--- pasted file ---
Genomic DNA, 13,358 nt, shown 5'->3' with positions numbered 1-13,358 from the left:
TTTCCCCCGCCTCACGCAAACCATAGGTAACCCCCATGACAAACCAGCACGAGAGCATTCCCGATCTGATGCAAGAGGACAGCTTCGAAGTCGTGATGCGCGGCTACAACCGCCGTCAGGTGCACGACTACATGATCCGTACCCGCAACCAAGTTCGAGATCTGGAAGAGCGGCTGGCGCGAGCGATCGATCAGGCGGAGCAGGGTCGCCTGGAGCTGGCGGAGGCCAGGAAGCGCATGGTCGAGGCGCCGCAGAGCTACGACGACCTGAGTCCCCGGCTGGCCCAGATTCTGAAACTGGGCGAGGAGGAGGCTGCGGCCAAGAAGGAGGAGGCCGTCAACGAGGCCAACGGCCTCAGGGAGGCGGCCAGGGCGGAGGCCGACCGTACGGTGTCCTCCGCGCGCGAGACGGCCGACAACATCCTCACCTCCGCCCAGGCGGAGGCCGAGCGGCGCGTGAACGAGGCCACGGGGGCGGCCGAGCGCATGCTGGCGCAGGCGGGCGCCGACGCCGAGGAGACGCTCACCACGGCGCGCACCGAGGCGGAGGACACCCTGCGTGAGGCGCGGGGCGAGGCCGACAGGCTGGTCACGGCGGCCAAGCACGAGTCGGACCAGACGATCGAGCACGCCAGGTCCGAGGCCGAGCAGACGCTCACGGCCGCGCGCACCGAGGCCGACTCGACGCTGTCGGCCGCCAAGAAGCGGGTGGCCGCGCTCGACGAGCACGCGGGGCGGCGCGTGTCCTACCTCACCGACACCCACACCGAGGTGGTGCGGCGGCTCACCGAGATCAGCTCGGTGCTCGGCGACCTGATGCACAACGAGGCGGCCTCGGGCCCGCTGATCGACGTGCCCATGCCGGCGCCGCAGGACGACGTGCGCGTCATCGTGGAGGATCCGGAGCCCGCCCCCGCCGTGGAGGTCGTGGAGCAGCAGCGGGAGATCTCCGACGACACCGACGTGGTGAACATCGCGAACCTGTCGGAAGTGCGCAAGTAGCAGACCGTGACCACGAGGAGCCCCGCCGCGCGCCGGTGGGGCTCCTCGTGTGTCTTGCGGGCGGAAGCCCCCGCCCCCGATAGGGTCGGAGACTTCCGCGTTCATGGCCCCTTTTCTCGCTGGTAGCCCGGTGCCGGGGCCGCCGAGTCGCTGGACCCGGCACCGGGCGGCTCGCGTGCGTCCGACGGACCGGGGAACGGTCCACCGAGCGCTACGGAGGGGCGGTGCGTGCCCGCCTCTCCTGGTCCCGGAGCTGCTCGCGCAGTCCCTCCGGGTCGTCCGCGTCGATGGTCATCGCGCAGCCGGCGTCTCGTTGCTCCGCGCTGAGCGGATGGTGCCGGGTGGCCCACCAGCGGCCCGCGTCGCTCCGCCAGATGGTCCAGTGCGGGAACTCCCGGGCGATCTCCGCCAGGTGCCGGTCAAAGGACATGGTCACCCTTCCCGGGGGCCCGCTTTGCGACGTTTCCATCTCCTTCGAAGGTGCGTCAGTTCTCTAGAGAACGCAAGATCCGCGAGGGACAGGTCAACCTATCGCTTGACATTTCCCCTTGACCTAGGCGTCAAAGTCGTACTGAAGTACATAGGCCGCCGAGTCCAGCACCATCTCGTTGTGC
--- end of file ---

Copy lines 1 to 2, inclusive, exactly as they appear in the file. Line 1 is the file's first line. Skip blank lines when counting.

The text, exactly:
Genomic DNA, 13,358 nt, shown 5'->3' with positions numbered 1-13,358 from the left:
TTTCCCCCGCCTCACGCAAACCATAGGTAACCCCCATGACAAACCAGCACGAGAGCATTCCCGATCTGATGCAAGAGGACAGCTTCGAAGTCGTGATGCGCGGCTACAACCGCCGTCAGGTGCACGACTACATGATCCGTACCCGCAACCAAGTTCGAGATCTGGAAGAGCGGCTGGCGCGAGCGATCGATCAGGCGGAGCAGGGTCGCCTGGAGCTGGCGGAGGCCAGGAAGCGCATGGTCGAGGCGCCGCAGAGCTACGACGACCTGAGTCCCCGGCTGGCCCAGATTCTGAAACTGGGCGAGGAGGAGGCTGCGGCCAAGAAGGAGGAGGCCGTCAACGAGGCCAACGGCCTCAGGGAGGCGGCCAGGGCGGAGGCCGACCGTACGGTGTCCTCCGCGCGCGAGACGGCCGACAACATCCTCACCTCCGCCCAGGCGGAGGCCGAGCGGCGCGTGAACGAGGCCACGGGGGCGGCCGAGCGCATGCTGGCGCAGGCGGGCGCCGACGCCGAGGAGACGCTCACCACGGCGCGCACCGAGGCGGAGGACACCCTGCGTGAGGCGCGGGGCGAGGCCGACAGGCTGGTCACGGCGGCCAAGCACGAGTCGGACCAGACGATCGAGCACGCCAGGTCCGAGGCCGAGCAGACGCTCACGGCCGCGCGCACCGAGGCCGACTCGACGCTGTCGGCCGCCAAGAAGCGGGTGGCCGCGCTCGACGAGCACGCGGGGCGGCGCGTGTCCTACCTCACCGACACCCACACCGAGGTGGTGCGGCGGCTCACCGAGATCAGCTCGGTGCTCGGCGACCTGATGCACAACGAGGCGGCCTCGGGCCCGCTGATCGACGTGCCCATGCCGGCGCCGCAGGACGACGTGCGCGTCATCGTGGAGGATCCGGAGCCCGCCCCCGCCGTGGAGGTCGTGGAGCAGCAGCGGGAGATCTCCGACGACACCGACGTGGTGAACATCGCGAACCTGTCGGAAGTGCGCAAGTAGCAGACCGTGACCACGAGGAGCCCCGCCGCGCGCCGGTGGGGCTCCTCGTGTGTCTTGCGGGCGGAAGCCCCCGCCCCCGATAGGGTCGGAGACTTCCGCGTTCATGGCCCCTTTTCTCGCTGGTAGCCCGGTGCCGGGGCCGCCGAGTCGCTGGACCCGGCACCGGGCGGCTCGCGTGCGTCCGACGGACCGGGGAACGGTCCACCGAGCGCTACGGAGGGGCGGTGCGTGCCCGCCTCTCCTGGTCCCGGAGCTGCTCGCGCAGTCCCTCCGGGTCGTCCGCGTCGATGGTCATCGCGCAGCCGGCGTCTCGTTGCTCCGCGCTGAGCGGATGGTGCCGGGTGGCCCACCAGCGGCCCGCGTCGCTCCGCCAGATGGTCCAGTGCGGGAACTCCCGGGCGATCTCCGCCAGGTGCCGGTCAAAGGACATGGTCACCCTTCCCGGGGGCCCGCTTTGCGACGTTTCCATCTCCTTCGAAGGTGCGTCAGTTCTCTAGAGAACGCAAGATCCGCGAGGGACAGGTCAACCTATCGCTTGACATTTCCCCTTGACCTAGGCGTCAAAGTCGTACTGAAGTACATAGGCCGCCGAGTCCAGCACCATCTCGTTGTGC